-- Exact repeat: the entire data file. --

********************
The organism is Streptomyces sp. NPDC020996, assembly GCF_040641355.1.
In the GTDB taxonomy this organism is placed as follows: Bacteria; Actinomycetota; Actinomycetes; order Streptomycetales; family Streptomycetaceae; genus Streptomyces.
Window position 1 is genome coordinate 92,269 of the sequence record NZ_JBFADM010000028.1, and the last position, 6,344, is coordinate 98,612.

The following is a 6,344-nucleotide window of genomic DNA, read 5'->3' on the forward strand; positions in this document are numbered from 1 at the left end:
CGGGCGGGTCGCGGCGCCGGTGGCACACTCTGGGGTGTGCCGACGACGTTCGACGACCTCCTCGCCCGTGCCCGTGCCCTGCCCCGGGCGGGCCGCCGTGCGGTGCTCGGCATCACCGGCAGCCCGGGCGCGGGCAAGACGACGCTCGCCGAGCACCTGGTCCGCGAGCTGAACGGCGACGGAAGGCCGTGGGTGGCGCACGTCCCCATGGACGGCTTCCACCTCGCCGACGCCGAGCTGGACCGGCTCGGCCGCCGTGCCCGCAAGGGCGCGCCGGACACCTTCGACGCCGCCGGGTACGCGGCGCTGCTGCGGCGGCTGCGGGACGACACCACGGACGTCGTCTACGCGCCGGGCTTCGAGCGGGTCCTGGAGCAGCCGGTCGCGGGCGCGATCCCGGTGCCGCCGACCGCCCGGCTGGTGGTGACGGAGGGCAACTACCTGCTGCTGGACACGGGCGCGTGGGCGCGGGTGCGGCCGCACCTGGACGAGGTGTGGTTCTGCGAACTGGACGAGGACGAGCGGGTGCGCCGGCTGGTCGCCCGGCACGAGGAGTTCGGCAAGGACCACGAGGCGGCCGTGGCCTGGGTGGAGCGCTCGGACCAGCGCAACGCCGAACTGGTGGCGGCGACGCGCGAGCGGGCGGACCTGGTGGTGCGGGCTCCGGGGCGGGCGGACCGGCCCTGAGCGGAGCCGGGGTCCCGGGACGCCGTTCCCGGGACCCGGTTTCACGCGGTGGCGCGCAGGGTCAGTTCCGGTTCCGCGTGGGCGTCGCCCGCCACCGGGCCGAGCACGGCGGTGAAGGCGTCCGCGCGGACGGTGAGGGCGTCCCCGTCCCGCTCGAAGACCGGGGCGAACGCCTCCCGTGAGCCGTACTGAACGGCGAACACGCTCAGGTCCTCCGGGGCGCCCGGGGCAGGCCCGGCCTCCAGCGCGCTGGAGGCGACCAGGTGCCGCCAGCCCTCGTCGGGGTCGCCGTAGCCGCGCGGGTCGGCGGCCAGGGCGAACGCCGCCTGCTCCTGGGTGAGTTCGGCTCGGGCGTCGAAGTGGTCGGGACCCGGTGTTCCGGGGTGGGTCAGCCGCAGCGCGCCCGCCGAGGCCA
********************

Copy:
The organism is Streptomyces sp. NPDC020996, assembly GCF_040641355.1.
In the GTDB taxonomy this organism is placed as follows: Bacteria; Actinomycetota; Actinomycetes; order Streptomycetales; family Streptomycetaceae; genus Streptomyces.
Window position 1 is genome coordinate 92,269 of the sequence record NZ_JBFADM010000028.1, and the last position, 6,344, is coordinate 98,612.

The following is a 6,344-nucleotide window of genomic DNA, read 5'->3' on the forward strand; positions in this document are numbered from 1 at the left end:
CGGGCGGGTCGCGGCGCCGGTGGCACACTCTGGGGTGTGCCGACGACGTTCGACGACCTCCTCGCCCGTGCCCGTGCCCTGCCCCGGGCGGGCCGCCGTGCGGTGCTCGGCATCACCGGCAGCCCGGGCGCGGGCAAGACGACGCTCGCCGAGCACCTGGTCCGCGAGCTGAACGGCGACGGAAGGCCGTGGGTGGCGCACGTCCCCATGGACGGCTTCCACCTCGCCGACGCCGAGCTGGACCGGCTCGGCCGCCGTGCCCGCAAGGGCGCGCCGGACACCTTCGACGCCGCCGGGTACGCGGCGCTGCTGCGGCGGCTGCGGGACGACACCACGGACGTCGTCTACGCGCCGGGCTTCGAGCGGGTCCTGGAGCAGCCGGTCGCGGGCGCGATCCCGGTGCCGCCGACCGCCCGGCTGGTGGTGACGGAGGGCAACTACCTGCTGCTGGACACGGGCGCGTGGGCGCGGGTGCGGCCGCACCTGGACGAGGTGTGGTTCTGCGAACTGGACGAGGACGAGCGGGTGCGCCGGCTGGTCGCCCGGCACGAGGAGTTCGGCAAGGACCACGAGGCGGCCGTGGCCTGGGTGGAGCGCTCGGACCAGCGCAACGCCGAACTGGTGGCGGCGACGCGCGAGCGGGCGGACCTGGTGGTGCGGGCTCCGGGGCGGGCGGACCGGCCCTGAGCGGAGCCGGGGTCCCGGGACGCCGTTCCCGGGACCCGGTTTCACGCGGTGGCGCGCAGGGTCAGTTCCGGTTCCGCGTGGGCGTCGCCCGCCACCGGGCCGAGCACGGCGGTGAAGGCGTCCGCGCGGACGGTGAGGGCGTCCCCGTCCCGCTCGAAGACCGGGGCGAACGCCTCCCGTGAGCCGTACTGAACGGCGAACACGCTCAGGTCCTCCGGGGCGCCCGGGGCAGGCCCGGCCTCCAGCGCGCTGGAGGCGACCAGGTGCCGCCAGCCCTCGTCGGGGTCGCCGTAGCCGCGCGGGTCGGCGGCCAGGGCGAACGCCGCCTGCTCCTGGGTGAGTTCGGCTCGGGCGTCGAAGTGGTCGGGACCCGGTGTTCCGGGGTGGGTCAGCCGCAGCGCGCCCGCCGAGGCCA